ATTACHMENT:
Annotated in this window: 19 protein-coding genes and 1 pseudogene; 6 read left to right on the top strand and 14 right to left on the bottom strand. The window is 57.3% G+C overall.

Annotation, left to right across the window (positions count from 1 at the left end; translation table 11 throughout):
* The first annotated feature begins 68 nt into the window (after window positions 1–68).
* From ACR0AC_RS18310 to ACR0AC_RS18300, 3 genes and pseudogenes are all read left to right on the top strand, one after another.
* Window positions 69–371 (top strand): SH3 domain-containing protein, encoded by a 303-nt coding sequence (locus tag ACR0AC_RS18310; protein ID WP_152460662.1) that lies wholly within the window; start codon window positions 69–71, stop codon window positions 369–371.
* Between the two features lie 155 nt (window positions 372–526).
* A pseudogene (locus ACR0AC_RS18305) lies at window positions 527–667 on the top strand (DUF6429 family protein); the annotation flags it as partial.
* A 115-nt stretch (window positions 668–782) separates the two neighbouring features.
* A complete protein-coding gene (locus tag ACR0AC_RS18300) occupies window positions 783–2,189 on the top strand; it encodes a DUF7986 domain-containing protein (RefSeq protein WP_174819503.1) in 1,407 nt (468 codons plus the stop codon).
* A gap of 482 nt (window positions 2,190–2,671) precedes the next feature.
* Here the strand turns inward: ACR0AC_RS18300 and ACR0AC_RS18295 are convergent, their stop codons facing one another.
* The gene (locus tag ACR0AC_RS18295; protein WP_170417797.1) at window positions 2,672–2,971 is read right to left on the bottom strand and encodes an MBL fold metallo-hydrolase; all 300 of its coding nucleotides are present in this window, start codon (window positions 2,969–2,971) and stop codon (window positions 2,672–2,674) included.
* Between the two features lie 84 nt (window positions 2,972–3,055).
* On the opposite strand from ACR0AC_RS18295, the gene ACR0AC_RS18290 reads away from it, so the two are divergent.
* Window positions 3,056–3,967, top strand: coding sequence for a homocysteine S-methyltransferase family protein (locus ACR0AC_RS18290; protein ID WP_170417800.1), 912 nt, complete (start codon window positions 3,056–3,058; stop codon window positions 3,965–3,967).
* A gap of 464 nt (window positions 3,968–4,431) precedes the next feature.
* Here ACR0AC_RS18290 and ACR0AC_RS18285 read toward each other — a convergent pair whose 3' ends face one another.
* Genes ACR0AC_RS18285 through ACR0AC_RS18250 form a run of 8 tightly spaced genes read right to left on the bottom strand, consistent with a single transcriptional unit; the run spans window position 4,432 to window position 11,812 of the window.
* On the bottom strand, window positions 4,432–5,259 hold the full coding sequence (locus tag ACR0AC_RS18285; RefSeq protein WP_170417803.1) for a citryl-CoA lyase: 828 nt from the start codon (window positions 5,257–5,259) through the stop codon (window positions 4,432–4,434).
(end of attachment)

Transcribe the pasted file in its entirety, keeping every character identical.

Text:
Annotated in this window: 19 protein-coding genes and 1 pseudogene; 6 read left to right on the top strand and 14 right to left on the bottom strand. The window is 57.3% G+C overall.

Annotation, left to right across the window (positions count from 1 at the left end; translation table 11 throughout):
* The first annotated feature begins 68 nt into the window (after window positions 1–68).
* From ACR0AC_RS18310 to ACR0AC_RS18300, 3 genes and pseudogenes are all read left to right on the top strand, one after another.
* Window positions 69–371 (top strand): SH3 domain-containing protein, encoded by a 303-nt coding sequence (locus tag ACR0AC_RS18310; protein ID WP_152460662.1) that lies wholly within the window; start codon window positions 69–71, stop codon window positions 369–371.
* Between the two features lie 155 nt (window positions 372–526).
* A pseudogene (locus ACR0AC_RS18305) lies at window positions 527–667 on the top strand (DUF6429 family protein); the annotation flags it as partial.
* A 115-nt stretch (window positions 668–782) separates the two neighbouring features.
* A complete protein-coding gene (locus tag ACR0AC_RS18300) occupies window positions 783–2,189 on the top strand; it encodes a DUF7986 domain-containing protein (RefSeq protein WP_174819503.1) in 1,407 nt (468 codons plus the stop codon).
* A gap of 482 nt (window positions 2,190–2,671) precedes the next feature.
* Here the strand turns inward: ACR0AC_RS18300 and ACR0AC_RS18295 are convergent, their stop codons facing one another.
* The gene (locus tag ACR0AC_RS18295; protein WP_170417797.1) at window positions 2,672–2,971 is read right to left on the bottom strand and encodes an MBL fold metallo-hydrolase; all 300 of its coding nucleotides are present in this window, start codon (window positions 2,969–2,971) and stop codon (window positions 2,672–2,674) included.
* Between the two features lie 84 nt (window positions 2,972–3,055).
* On the opposite strand from ACR0AC_RS18295, the gene ACR0AC_RS18290 reads away from it, so the two are divergent.
* Window positions 3,056–3,967, top strand: coding sequence for a homocysteine S-methyltransferase family protein (locus ACR0AC_RS18290; protein ID WP_170417800.1), 912 nt, complete (start codon window positions 3,056–3,058; stop codon window positions 3,965–3,967).
* A gap of 464 nt (window positions 3,968–4,431) precedes the next feature.
* Here ACR0AC_RS18290 and ACR0AC_RS18285 read toward each other — a convergent pair whose 3' ends face one another.
* Genes ACR0AC_RS18285 through ACR0AC_RS18250 form a run of 8 tightly spaced genes read right to left on the bottom strand, consistent with a single transcriptional unit; the run spans window position 4,432 to window position 11,812 of the window.
* On the bottom strand, window positions 4,432–5,259 hold the full coding sequence (locus tag ACR0AC_RS18285; RefSeq protein WP_170417803.1) for a citryl-CoA lyase: 828 nt from the start codon (window positions 5,257–5,259) through the stop codon (window positions 4,432–4,434).